While a sniffle here or there may indicate a common cold or a seasonal allergy, many children experience much more severe symptoms that can indicate chronic allergies.
Know the Facts about Allergies
Common allergies often referred to as hay fever or allergic rhinitis affect millions of people in the United States annually. In 2010, 10 percent of U.S. children under the age of 17 suffered from allergic rhinitis in the previous year, according to the American Academy of Allergy Asthma and Immunology (AAAAI). Allergic rhinitis can cause children to have watery eyes, nasal congestion, sneezing, sinus pressure and a runny nose, even during seasons when the common cold is not all that common.
Many children also have allergies to various foods, such as milk products, eggs, peanuts, soy, nuts, wheat and shellfish. According to Food Allergy Research and Education (FARE), more than 15 million Americans have food allergies, affecting 1 in every 13 children under the age of 18 in the United States.
According to Dr. Serena Anderson, family physician at Integris Family Care Memorial West in Oklahoma City, the severity of allergies varies from person to person. “The child can have blood tests performed to check for food and environmental triggers or you can have traditional allergy testing done by an allergy specialist,” she says.
Triggers to Know
Allergens are lurking everywhere. In fact, according to Anderson, the most common allergies that can cause hay fever symptoms include microscopic dust mites that live in furniture and fabrics and dander of household pets. Pests and insects, pollen, mold and fungi and foods can also host allergens that may cause a child to have a reaction.
A clean environment that is free from dust, mold and exposure to pollen can help a child cope better with the symptoms of allergic rhinitis. Washing bed sheets in hot water regularly, providing the child with a hypo-allergenic pillow and putting dust mite covers over mattresses also helps rid the home of these harmful triggers. Even though the fresh air may feel cool during spring and fall, opened windows can trigger environmental allergies and hay fever in children. Close the windows and keep the humidity in the house below 45 degrees so that the allergic child is more comfortable.
If coughing, watery eyes and sneezing continue, hay fever can also be treated with medications, such as Benadryl, suggests Anderson, but it is best to discuss treatment with the child’s health care provider.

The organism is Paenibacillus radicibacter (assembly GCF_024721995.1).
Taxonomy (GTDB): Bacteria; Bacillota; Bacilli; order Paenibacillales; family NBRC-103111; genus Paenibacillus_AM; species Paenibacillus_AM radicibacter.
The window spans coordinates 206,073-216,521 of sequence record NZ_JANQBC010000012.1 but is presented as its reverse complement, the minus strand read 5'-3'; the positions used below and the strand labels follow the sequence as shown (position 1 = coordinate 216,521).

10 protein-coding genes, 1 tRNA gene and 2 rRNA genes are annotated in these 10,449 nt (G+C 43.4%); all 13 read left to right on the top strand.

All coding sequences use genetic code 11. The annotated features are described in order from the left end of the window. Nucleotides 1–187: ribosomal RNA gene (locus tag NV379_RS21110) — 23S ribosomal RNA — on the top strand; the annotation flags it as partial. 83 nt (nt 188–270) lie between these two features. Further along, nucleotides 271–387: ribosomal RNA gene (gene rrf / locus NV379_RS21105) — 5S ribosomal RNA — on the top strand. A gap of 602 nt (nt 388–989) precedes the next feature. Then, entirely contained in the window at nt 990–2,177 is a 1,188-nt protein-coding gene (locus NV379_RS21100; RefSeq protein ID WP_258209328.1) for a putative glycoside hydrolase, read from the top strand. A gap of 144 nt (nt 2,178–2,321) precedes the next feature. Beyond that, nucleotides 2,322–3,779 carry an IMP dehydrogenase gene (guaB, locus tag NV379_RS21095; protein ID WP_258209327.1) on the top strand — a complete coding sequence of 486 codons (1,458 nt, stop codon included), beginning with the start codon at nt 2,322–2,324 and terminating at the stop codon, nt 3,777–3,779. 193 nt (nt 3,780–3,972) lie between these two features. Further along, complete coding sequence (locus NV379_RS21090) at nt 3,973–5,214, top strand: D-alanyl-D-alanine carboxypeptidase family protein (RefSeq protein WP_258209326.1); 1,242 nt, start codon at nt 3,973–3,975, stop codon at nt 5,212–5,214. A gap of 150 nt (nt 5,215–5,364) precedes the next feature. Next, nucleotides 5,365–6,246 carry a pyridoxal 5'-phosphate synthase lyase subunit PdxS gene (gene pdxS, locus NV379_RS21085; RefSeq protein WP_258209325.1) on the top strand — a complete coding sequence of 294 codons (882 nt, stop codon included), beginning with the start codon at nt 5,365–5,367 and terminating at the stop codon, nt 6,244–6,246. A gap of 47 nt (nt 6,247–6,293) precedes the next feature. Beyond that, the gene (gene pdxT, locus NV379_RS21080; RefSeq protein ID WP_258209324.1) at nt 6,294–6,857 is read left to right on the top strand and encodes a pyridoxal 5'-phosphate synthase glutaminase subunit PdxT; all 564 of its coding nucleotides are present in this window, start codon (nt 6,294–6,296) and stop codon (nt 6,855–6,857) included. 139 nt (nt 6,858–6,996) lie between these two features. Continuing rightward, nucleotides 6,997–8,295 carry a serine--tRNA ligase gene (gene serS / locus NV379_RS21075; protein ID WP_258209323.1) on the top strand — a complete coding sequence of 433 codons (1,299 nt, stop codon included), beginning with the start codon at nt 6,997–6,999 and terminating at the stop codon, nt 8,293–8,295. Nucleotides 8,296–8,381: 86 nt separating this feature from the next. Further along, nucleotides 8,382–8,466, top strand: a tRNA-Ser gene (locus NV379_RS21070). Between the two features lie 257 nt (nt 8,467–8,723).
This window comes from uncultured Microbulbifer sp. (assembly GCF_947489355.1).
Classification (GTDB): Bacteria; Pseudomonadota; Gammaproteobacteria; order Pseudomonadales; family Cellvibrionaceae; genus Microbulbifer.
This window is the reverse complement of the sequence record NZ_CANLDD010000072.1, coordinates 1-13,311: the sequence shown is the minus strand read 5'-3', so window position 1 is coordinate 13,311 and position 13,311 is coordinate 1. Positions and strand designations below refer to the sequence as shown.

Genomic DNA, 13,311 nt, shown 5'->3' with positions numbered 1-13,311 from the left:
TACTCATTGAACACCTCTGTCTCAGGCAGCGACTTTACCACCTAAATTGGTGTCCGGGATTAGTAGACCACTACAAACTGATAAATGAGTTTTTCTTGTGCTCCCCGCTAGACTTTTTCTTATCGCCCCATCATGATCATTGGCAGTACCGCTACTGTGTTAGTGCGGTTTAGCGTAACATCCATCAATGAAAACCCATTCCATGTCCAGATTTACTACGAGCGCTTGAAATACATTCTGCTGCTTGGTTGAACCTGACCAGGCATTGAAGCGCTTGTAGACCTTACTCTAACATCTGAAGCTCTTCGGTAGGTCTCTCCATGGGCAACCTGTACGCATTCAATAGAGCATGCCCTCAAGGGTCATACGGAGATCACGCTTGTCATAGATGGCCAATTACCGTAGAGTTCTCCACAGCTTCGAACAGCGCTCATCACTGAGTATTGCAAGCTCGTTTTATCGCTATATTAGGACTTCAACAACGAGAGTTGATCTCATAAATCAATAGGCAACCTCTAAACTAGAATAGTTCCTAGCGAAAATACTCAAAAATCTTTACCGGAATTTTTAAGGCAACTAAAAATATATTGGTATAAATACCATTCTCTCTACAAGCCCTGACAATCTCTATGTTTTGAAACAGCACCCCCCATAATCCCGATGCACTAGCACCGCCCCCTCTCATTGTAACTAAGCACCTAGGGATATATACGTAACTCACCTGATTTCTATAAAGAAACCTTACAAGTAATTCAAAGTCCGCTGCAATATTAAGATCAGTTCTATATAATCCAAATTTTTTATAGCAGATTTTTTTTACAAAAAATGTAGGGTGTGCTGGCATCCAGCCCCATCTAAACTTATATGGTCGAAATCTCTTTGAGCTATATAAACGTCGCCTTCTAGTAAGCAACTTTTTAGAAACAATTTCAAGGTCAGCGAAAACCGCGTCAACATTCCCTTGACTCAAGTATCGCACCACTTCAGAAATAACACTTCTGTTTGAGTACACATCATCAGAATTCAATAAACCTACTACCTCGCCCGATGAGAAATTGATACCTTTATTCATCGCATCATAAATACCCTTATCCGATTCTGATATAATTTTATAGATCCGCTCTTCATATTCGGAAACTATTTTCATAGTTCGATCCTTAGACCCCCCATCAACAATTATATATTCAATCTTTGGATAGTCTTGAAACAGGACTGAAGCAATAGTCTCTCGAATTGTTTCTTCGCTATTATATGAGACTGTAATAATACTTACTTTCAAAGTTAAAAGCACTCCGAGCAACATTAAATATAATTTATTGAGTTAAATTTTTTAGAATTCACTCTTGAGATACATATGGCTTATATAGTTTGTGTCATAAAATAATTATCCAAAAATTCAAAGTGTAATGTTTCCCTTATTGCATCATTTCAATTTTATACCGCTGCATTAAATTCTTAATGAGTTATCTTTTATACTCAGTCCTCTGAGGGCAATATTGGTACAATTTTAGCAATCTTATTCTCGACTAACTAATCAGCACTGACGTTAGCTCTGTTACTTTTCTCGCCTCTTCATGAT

The best way to treat food allergies and identify triggers is to observe the child’s reactions to milk products, eggs, peanuts, wheat and shellfish. If the child has a known food allergy or a reaction, avoid these foods altogether, says Anderson.
“Often, people don’t always realize the seriousness of food allergic reactions in children,” says Vandana Sheth, California-based registered dietitian. “Just trace amounts of a food allergen can cause a life-threatening reaction.”
Although it can be stressful when daily meals seem to revolve around a food allergy, it’s important for families to put things in perspective, says Sheth. “It certainly can take the joy out of celebrations when the focus is candy and allergen-filled sweets,” she says. “However, with education and awareness, a registered dietitian or pediatric allergist, the child can thrive and enjoy life.”
Be Aware of Reactions
The most severe type of allergic reaction is called anaphylaxis. According to Anderson, the mouth and airway swell when a child is having an allergic reaction, compromising the child’s ability to breathe normally. In addition, she may break out in hives or a rash and her blood pressure may drop. “If your child has a known trigger for anaphylaxis, she should have a prescription for an EpiPen and should carry it at all times,” says Anderson. “Epinephrine is injected through an auto-injector pen directly into the thigh muscle.”
In the case of a reaction, it’s crucial to call 911 immediately with concerns of anaphylaxis. Following up with a pediatrician and allergist will help you stay on top of the child’s needs as well. A log of reactions and symptoms may help physicians pinpoint the child’s specific allergies and help better prepare you to provide the best care for your sniffling and sneezing little ones.